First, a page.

≡ Menu

On Moroccan Touts

The following is a comment that Ubertramp www.ubertramp.com left on Travel Tip #5- Not Your Friend. I feel this comment (don’t worry, it is not the one about his avocado underwear) deserves to be posted properly for the sake of further discussion, as he brings up a trick that the Moroccan tout, in particular, is [...]

Support VBJ’s writing on this blog:

The following is a comment that Ubertramp www.ubertramp.com left on Travel Tip #5- Not Your Friend. I feel this comment (don’t worry, it is not the one about his avocado underwear) deserves to be posted properly for the sake of further discussion, as he brings up a trick that the Moroccan tout, in particular, is very versed at pulling off:

As we know, the “hello my friend. Where you from?” routine is a global phenomenon (at least it is in places more frequented by tourists) and as such, after a while, it’s easy enough to deal with. What I found hard to deal with though was the way that, in Morocco, they don’t just play mental chess with you – which can be kind of fun, and keep the senses sharp – but the real hustlers go straight for the heart. And, in my opinion, that’s a shitty, shitty trick to play.
A lot of the good hustlers know the best angle, and that is to get you onside – to befriend you (although, as you rightly say, they certainly aren’t acting as a friend would). Any decent human being is polite, courteous and wishes to be a good ambassador and give a good impression. It’s engrained in our psyche, its how decent people are programmed to be, it’s the right and natural thing to do. Acting any other way simply makes you feel awkward.

These guys clearly know this, and they use it against the uninitiated to good effect. If you do rebut them they then go to stage B, which is to look offended thus reconfirming in your own mind that your behaviour is inappropriate. It’s their last chance saloon, their final shot at drawing you in – and it’s by far the most powerful weapon in their arsenal. The phrase ‘saving the best until last’ seems to befit this situation perfectly, as no one like to upset others – especially a new friend…

In short, it’s the dirtiest trick in the tout’s book of underhand tactics, and it’s used all too often. That’s why now I feel no guilt about doing as you do, which is telling myself that they are not my friend, and that’s why I can just walk away having not succumb to their predatory tactics.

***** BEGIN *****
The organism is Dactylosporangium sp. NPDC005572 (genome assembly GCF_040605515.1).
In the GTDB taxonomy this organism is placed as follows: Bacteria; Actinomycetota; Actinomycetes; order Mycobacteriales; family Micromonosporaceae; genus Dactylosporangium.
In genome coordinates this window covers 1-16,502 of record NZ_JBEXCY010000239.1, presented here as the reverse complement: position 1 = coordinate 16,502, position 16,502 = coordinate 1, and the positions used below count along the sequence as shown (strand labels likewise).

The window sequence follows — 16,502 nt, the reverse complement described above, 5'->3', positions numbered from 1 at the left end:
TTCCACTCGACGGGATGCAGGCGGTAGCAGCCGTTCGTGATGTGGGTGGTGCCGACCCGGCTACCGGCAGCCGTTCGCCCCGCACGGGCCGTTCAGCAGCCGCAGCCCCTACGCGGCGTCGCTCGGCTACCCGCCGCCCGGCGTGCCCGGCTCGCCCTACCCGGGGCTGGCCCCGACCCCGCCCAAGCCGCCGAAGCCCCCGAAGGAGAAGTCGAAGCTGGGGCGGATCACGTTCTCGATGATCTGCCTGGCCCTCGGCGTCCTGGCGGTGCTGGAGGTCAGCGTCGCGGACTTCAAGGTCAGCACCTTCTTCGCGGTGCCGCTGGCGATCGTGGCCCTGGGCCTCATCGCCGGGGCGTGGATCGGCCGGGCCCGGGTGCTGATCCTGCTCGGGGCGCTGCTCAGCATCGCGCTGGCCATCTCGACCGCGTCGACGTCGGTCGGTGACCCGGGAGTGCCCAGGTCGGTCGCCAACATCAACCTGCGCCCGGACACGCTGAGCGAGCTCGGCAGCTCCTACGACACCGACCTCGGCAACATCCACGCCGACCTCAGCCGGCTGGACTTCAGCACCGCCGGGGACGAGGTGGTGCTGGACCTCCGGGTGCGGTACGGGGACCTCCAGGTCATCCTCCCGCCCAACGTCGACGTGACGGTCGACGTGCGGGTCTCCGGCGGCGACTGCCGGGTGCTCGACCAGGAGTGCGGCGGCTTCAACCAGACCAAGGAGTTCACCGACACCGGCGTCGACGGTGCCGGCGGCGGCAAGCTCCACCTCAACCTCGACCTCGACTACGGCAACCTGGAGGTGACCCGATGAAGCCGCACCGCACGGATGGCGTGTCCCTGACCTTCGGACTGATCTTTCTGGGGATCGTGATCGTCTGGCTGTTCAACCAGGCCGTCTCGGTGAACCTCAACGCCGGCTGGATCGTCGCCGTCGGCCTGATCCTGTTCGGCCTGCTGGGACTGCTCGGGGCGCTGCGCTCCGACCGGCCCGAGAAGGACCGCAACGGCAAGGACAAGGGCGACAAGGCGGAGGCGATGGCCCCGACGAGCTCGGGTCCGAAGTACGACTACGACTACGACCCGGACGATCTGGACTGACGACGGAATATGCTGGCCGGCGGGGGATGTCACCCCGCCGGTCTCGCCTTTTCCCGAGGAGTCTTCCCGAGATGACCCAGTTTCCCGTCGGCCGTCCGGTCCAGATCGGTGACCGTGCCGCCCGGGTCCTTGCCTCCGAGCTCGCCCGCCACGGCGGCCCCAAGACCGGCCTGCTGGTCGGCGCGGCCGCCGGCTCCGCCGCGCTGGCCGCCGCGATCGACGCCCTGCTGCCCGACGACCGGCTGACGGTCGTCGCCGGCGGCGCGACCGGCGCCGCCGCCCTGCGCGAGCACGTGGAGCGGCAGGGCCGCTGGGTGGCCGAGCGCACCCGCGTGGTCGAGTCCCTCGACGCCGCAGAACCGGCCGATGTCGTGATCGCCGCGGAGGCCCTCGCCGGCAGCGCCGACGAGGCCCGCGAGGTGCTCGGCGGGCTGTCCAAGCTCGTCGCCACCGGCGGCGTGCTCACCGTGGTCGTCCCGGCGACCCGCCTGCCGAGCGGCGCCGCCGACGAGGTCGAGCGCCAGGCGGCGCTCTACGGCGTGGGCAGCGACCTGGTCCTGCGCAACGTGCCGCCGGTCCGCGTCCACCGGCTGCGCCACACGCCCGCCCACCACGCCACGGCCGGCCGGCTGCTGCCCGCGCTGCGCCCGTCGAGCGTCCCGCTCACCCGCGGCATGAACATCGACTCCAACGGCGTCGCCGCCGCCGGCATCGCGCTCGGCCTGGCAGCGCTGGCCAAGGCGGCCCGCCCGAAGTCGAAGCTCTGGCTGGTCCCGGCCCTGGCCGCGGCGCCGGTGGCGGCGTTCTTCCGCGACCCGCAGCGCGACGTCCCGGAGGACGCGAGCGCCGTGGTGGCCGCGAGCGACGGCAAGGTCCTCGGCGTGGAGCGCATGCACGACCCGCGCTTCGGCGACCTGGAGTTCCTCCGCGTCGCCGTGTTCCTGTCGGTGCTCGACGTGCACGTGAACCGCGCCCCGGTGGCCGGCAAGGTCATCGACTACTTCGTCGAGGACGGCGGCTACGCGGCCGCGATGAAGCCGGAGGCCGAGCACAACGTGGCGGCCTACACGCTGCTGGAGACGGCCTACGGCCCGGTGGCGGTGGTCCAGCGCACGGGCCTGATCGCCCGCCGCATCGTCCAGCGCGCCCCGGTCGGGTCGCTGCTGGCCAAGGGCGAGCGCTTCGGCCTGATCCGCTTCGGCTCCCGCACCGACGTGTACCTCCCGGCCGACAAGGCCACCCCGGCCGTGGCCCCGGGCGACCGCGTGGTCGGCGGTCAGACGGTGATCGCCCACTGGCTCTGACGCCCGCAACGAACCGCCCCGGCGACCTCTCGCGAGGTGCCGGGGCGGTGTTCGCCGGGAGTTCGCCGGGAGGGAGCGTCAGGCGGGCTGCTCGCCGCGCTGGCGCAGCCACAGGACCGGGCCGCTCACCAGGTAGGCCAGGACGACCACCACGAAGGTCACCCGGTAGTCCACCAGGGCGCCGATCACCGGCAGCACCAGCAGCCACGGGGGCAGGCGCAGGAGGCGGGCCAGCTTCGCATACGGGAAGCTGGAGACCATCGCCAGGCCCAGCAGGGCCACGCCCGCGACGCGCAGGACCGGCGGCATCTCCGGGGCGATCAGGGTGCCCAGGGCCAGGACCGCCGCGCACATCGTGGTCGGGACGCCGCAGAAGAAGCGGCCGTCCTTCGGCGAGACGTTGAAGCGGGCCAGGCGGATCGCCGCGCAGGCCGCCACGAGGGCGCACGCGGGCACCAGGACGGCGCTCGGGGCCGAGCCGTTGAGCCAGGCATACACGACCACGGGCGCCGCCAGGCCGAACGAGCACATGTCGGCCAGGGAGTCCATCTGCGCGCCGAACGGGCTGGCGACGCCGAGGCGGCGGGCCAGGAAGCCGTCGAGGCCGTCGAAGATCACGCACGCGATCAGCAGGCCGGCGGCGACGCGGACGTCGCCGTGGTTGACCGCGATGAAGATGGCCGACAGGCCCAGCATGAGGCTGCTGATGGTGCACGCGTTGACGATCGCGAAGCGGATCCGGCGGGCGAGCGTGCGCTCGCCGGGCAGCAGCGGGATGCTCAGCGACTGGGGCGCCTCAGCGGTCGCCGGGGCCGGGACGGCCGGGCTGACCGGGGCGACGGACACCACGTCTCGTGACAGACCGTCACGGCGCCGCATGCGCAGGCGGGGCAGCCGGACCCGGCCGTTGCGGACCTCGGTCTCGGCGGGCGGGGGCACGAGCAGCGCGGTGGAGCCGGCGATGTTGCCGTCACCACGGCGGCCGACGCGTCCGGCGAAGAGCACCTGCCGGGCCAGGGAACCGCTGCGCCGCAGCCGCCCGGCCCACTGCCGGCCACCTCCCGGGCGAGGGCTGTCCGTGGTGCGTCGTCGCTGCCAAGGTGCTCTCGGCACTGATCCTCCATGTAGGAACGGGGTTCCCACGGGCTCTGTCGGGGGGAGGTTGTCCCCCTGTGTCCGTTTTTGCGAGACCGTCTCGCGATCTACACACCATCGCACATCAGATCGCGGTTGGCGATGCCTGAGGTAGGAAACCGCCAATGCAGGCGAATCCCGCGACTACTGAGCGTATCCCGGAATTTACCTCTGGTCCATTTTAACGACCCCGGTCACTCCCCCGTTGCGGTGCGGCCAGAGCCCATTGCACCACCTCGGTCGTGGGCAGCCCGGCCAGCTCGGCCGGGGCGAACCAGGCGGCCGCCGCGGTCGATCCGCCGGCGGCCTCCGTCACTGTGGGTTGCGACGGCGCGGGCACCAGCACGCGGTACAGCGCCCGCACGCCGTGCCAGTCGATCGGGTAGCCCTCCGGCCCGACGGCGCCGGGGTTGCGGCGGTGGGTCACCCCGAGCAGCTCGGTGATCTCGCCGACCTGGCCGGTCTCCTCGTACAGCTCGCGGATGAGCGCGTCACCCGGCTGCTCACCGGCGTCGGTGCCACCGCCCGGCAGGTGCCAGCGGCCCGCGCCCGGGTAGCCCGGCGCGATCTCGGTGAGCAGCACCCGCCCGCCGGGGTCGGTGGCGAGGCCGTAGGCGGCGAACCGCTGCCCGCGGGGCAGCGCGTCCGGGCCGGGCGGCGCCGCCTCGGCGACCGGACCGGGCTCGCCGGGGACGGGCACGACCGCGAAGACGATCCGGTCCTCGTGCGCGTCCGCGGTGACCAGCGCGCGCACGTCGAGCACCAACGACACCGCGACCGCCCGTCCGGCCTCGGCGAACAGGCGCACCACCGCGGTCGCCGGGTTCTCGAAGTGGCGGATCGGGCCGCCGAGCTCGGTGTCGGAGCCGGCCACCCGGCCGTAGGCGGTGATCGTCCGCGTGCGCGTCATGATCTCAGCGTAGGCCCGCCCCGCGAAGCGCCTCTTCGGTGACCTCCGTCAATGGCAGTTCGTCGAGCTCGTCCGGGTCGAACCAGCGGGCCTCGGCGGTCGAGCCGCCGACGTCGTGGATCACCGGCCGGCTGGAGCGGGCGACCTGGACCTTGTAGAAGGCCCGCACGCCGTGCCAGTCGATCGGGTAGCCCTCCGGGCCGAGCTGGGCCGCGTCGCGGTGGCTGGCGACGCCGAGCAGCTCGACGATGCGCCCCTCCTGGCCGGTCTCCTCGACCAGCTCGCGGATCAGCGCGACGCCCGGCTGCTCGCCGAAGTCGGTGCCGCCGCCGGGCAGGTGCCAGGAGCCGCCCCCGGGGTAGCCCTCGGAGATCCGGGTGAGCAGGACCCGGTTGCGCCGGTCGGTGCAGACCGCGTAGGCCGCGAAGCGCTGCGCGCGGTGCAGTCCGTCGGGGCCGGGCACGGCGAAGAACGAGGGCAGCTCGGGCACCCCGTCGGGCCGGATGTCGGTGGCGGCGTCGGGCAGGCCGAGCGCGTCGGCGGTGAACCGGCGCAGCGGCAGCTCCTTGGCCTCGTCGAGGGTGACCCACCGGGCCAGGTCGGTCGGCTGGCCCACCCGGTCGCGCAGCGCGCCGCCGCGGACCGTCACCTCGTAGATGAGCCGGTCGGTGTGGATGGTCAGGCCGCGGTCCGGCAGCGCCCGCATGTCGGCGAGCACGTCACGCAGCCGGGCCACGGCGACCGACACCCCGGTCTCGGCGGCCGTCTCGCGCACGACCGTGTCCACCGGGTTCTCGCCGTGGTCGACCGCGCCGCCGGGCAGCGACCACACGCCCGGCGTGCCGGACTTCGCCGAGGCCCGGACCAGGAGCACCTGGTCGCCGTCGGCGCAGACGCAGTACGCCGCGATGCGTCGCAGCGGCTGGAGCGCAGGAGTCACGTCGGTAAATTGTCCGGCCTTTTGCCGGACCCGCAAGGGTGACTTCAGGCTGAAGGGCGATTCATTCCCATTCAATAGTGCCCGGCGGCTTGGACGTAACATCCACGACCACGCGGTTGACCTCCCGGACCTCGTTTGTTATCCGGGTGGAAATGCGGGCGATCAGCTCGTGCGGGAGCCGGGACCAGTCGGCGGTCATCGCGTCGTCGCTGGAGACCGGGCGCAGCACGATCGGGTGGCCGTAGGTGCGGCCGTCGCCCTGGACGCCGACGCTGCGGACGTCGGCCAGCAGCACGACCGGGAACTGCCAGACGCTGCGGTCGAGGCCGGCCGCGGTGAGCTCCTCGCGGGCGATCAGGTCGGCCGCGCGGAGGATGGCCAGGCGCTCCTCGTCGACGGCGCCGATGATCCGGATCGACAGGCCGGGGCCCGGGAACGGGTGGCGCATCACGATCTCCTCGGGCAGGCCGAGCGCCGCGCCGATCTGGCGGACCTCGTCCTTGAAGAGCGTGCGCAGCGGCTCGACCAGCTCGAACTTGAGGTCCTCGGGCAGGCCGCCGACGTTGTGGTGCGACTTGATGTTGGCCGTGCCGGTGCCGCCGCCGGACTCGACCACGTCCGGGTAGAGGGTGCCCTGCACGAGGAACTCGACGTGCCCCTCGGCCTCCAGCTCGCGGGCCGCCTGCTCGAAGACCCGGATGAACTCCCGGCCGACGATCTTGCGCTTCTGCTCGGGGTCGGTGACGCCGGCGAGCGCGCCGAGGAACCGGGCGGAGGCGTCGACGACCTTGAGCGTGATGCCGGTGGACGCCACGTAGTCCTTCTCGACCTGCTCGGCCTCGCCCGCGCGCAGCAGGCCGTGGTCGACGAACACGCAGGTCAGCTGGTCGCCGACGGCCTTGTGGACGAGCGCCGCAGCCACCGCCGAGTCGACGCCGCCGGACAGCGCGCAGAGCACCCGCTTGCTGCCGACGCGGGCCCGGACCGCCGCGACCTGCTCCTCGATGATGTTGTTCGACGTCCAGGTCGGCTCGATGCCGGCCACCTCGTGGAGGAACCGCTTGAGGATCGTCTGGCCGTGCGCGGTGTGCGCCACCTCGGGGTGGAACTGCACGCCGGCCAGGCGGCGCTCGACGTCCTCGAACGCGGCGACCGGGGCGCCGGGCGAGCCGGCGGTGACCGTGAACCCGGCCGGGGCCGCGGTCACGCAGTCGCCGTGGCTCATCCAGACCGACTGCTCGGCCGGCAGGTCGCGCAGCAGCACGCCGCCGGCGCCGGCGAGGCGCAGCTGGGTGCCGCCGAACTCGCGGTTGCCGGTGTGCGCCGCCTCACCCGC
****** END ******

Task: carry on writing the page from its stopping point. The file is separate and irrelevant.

He is right. Moroccan touts especially, and all touts in general, are so skilled at manipulating basic human nature that is it almost impressive. In Morocco, it is as if they utilize a manner of folk lexicon to know the best tactics to exploit a traveller’s ingrained idea of social courtesy. They know that tourist and travellers oftentimes want to view the world as a hospitable, friendly, and welcoming place, and to befriend local people to obtain an “inside” view of the culture that they visit- and it is these good natured intentions that touts are so trained at exploiting.

Their formula is simple, pretty ingenious, and, all too often, successful: They use your polite and good-hearted tendencies against you to make you feel obliged to do whatever they want (i.e. spend money).

First, they usually approach you from behind or from the side and greet you with a friendly introduction (Hello , Bonjour , Ola , Salam ), which causes an instinctual reaction to turn around and look at them. Once eye contact is made, the first stage of sucking you in is completed. You have now acknowledged them and made a mild social contract to hear them out.

Then the tout usually tries to solidify contact further by engaging you in everyday “polite” conversation. “Where you going?” , “Do you like Morocco?”, “Can I help you find something?”, “I am a tourist guide, I know good place.” They pretty much say anything to get you to talk to them and have a conversation as if you were new “friends.” If you do speak, regardless of what you say, it seems to create a deeper social contract and allows the stage to be set, upon which the routine will continue. A simple, innocent handshake also puts you in the bag a little more, as the game here seems to be tricking you into carrying out the polite introductory routine that you have been socialized into doing while meeting someone for the first time.